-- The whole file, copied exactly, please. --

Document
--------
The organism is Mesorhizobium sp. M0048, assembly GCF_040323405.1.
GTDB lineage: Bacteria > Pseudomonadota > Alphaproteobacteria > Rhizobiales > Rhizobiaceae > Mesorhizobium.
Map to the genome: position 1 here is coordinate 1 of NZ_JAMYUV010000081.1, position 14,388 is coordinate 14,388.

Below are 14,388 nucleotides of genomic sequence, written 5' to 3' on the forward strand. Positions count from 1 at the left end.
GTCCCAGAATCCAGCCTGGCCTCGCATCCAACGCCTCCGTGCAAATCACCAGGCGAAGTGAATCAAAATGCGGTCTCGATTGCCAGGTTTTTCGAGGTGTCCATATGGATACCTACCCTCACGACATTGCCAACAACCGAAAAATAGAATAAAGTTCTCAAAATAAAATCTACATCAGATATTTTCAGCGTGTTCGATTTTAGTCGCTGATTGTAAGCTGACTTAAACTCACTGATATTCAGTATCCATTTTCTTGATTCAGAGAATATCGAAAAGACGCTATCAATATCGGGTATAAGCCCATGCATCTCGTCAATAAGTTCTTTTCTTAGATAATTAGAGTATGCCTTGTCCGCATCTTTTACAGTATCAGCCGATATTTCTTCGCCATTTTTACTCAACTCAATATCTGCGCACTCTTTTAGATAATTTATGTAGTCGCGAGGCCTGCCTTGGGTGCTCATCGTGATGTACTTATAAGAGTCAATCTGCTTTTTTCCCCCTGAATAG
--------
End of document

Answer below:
The organism is Mesorhizobium sp. M0048, assembly GCF_040323405.1.
GTDB lineage: Bacteria > Pseudomonadota > Alphaproteobacteria > Rhizobiales > Rhizobiaceae > Mesorhizobium.
Map to the genome: position 1 here is coordinate 1 of NZ_JAMYUV010000081.1, position 14,388 is coordinate 14,388.

Below are 14,388 nucleotides of genomic sequence, written 5' to 3' on the forward strand. Positions count from 1 at the left end.
GTCCCAGAATCCAGCCTGGCCTCGCATCCAACGCCTCCGTGCAAATCACCAGGCGAAGTGAATCAAAATGCGGTCTCGATTGCCAGGTTTTTCGAGGTGTCCATATGGATACCTACCCTCACGACATTGCCAACAACCGAAAAATAGAATAAAGTTCTCAAAATAAAATCTACATCAGATATTTTCAGCGTGTTCGATTTTAGTCGCTGATTGTAAGCTGACTTAAACTCACTGATATTCAGTATCCATTTTCTTGATTCAGAGAATATCGAAAAGACGCTATCAATATCGGGTATAAGCCCATGCATCTCGTCAATAAGTTCTTTTCTTAGATAATTAGAGTATGCCTTGTCCGCATCTTTTACAGTATCAGCCGATATTTCTTCGCCATTTTTACTCAACTCAATATCTGCGCACTCTTTTAGATAATTTATGTAGTCGCGAGGCCTGCCTTGGGTGCTCATCGTGATGTACTTATAAGAGTCAATCTGCTTTTTTCCCCCTGAATAG